Teacher resources and professional development across the curriculum
Teacher professional development and classroom resources across the curriculum
Author: Lawson Fusao Inada
Work: Legends From Camp and Drawing the Line
Sandra Childs uses critical pedagogy to help students understand the victimization of Japanese Americans during World War II, the focus of Lawson Fusao Inada's collection of poems Legends From Camp. Students visit the Nikkei Legacy Center, where they see an exhibit of artifacts, documents, and photographs, and hear first-person accounts of the internment camp experience from Lawson Fusao Inada and Center volunteers. Inada reads a poem from his collection Drawing the Line. Using Inada's poetry and the texts from the exhibit, students write and share their "found poems."
To prepare for the lesson, view The Expanding Canon video program 8, Part I. Online, review the Session 8 theory overview, strategies, information about the authors and literature, resources, and the downloadable print guide. Read Legends From Camp and Drawing the Line -- excerpts available in the print guide. Read Executive Order 9066 (Japanese Relocation Order - 1942 ) -- available online at http://ipr.ues.gseis. ucla.edu/images/Evacuation_Poster.pdf. Gather photographs and historical documents to create a classroom exhibit about the internment camp experience. Selected poems available in print guide.
Teachers will need the following supplies:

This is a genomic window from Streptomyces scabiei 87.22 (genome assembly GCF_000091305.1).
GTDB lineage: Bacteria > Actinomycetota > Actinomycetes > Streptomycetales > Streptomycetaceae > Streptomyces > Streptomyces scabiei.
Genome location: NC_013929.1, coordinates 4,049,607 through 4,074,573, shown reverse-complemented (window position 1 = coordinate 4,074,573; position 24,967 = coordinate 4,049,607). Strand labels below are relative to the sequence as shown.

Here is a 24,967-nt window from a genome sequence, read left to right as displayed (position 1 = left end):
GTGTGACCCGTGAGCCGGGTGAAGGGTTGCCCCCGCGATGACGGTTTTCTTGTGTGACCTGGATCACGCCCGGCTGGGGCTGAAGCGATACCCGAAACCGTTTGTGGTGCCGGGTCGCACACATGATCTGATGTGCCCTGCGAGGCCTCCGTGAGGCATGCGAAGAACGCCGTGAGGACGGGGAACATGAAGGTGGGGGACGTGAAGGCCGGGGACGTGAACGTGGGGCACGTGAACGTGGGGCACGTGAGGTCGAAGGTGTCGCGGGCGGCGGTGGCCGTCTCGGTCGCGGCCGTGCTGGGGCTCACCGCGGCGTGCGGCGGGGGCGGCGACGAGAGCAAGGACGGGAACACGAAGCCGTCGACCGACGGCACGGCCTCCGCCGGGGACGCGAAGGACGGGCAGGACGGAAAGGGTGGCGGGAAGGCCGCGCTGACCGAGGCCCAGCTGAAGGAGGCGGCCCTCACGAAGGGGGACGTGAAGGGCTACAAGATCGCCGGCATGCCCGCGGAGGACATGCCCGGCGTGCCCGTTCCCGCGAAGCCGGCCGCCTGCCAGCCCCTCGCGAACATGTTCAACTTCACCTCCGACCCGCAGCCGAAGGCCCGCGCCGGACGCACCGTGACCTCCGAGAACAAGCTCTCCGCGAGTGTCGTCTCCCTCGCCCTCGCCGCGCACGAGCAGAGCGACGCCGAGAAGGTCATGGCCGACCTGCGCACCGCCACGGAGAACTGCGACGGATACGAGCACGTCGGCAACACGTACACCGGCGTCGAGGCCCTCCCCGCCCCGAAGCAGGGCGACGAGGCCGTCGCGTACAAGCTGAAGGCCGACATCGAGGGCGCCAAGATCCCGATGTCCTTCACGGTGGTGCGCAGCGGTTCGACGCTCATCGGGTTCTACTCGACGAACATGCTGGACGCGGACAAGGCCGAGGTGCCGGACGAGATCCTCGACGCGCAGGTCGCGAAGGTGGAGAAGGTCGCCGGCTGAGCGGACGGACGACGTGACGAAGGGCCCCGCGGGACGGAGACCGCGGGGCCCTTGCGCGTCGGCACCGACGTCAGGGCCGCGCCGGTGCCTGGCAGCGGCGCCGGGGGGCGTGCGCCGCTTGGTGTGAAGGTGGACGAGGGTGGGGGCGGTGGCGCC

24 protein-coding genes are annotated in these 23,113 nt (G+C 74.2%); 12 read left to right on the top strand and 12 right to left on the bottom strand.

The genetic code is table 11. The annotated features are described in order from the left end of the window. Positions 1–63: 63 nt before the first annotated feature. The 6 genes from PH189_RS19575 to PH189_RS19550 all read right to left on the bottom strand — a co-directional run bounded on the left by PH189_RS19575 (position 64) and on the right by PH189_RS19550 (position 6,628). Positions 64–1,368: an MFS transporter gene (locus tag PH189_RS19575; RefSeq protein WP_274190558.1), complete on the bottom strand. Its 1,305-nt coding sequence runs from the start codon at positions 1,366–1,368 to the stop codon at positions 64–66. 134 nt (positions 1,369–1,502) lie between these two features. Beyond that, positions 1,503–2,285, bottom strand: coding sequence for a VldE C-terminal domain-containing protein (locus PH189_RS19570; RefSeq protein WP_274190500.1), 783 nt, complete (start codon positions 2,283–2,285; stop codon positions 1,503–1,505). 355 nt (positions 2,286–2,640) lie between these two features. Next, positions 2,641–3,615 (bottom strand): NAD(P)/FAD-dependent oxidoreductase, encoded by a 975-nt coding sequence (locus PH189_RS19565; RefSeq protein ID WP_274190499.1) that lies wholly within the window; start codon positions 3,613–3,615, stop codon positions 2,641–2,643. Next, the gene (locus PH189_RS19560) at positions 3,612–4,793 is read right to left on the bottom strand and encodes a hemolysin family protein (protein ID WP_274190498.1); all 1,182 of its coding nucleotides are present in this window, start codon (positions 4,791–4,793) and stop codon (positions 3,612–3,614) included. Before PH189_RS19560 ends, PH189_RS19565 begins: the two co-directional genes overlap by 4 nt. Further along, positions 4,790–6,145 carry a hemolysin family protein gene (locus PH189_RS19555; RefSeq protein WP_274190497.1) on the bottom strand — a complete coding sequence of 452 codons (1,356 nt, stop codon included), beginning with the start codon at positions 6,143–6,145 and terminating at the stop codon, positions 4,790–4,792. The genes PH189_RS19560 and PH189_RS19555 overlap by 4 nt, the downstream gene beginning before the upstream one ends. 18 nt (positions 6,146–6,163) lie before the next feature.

Standards for the English Language Arts
1. Sandra Childs begins by reading the poem "Instructions to All Persons," and the "Prologue" of the title work from Lawson Fusao Inada's Legends From Camp.
2. Childs then explains specific terms to her class. She also provides some information about the history of discrimination against Japanese Americans in the U.S.
3. The class then engages in a ten-minute roundtable discussion where each student must have an opportunity to speak once before anyone can speak for a second time. Childs gives each student a copy of the executive order issued to Japanese Americans during World War II. She asks the students to imagine themselves in the position of the Japanese Americans who were told to enter internment camps. Students discuss how they would respond to the complex situation. They structure their discussion so that one student acts as a facilitator and one acts as a recorder. Childs asks students if there are any justifications for the governmental order.
4. The class goes to the Nikkei Legacy Center in downtown Portland, where they see an exhibit of artifacts, photos and historical documents documenting the Japanese American internment camp experience. Childs encourages students to note images or text lines that grab their attention. (Teachers can create an exhibit in the classroom by finding photos and historical texts on the Web; teachers may also show students a clip featuring the Nikkei Legacy Center from The Expanding Canon video program 8, Part II.)
5. Childs introduces the students to poet Lawson Fusao Inada, who shares with them his childhood memories of life in the internment camp. He reads aloud the title work from his collection of poetry, Drawing the Line.
6. Childs asks students to walk around the museum, picking out meaningful lines of text from the exhibit, and/or words from Inada's poetry to create their own "found poems" -- similar to the way in which Inada used words from Executive Order 9066 in his poem, "Instructions to All Persons." Students also talk to Nikkei Legacy Center volunteers about their experiences in internment camps.
7. Students share their "found poems" with Inada and the group before returning to school.
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